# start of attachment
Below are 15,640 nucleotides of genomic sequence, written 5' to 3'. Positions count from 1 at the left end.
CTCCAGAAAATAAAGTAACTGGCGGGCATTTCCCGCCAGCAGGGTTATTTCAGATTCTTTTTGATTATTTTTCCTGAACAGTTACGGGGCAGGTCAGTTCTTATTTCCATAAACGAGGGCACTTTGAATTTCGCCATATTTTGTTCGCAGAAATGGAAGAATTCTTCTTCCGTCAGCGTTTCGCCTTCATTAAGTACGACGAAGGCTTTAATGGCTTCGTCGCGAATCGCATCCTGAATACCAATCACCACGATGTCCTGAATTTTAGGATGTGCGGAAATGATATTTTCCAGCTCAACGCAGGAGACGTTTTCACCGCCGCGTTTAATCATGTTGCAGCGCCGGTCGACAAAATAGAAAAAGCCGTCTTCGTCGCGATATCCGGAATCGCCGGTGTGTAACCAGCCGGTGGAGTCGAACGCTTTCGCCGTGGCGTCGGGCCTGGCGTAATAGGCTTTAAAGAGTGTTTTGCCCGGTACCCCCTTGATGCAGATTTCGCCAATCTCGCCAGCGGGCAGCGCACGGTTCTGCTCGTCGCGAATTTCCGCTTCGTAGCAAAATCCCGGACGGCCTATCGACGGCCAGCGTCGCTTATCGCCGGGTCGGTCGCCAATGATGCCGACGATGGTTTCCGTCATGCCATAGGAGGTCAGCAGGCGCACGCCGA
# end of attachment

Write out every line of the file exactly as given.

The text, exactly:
Below are 15,640 nucleotides of genomic sequence, written 5' to 3'. Positions count from 1 at the left end.
CTCCAGAAAATAAAGTAACTGGCGGGCATTTCCCGCCAGCAGGGTTATTTCAGATTCTTTTTGATTATTTTTCCTGAACAGTTACGGGGCAGGTCAGTTCTTATTTCCATAAACGAGGGCACTTTGAATTTCGCCATATTTTGTTCGCAGAAATGGAAGAATTCTTCTTCCGTCAGCGTTTCGCCTTCATTAAGTACGACGAAGGCTTTAATGGCTTCGTCGCGAATCGCATCCTGAATACCAATCACCACGATGTCCTGAATTTTAGGATGTGCGGAAATGATATTTTCCAGCTCAACGCAGGAGACGTTTTCACCGCCGCGTTTAATCATGTTGCAGCGCCGGTCGACAAAATAGAAAAAGCCGTCTTCGTCGCGATATCCGGAATCGCCGGTGTGTAACCAGCCGGTGGAGTCGAACGCTTTCGCCGTGGCGTCGGGCCTGGCGTAATAGGCTTTAAAGAGTGTTTTGCCCGGTACCCCCTTGATGCAGATTTCGCCAATCTCGCCAGCGGGCAGCGCACGGTTCTGCTCGTCGCGAATTTCCGCTTCGTAGCAAAATCCCGGACGGCCTATCGACGGCCAGCGTCGCTTATCGCCGGGTCGGTCGCCAATGATGCCGACGATGGTTTCCGTCATGCCATAGGAGGTCAGCAGGCGCACGCCGA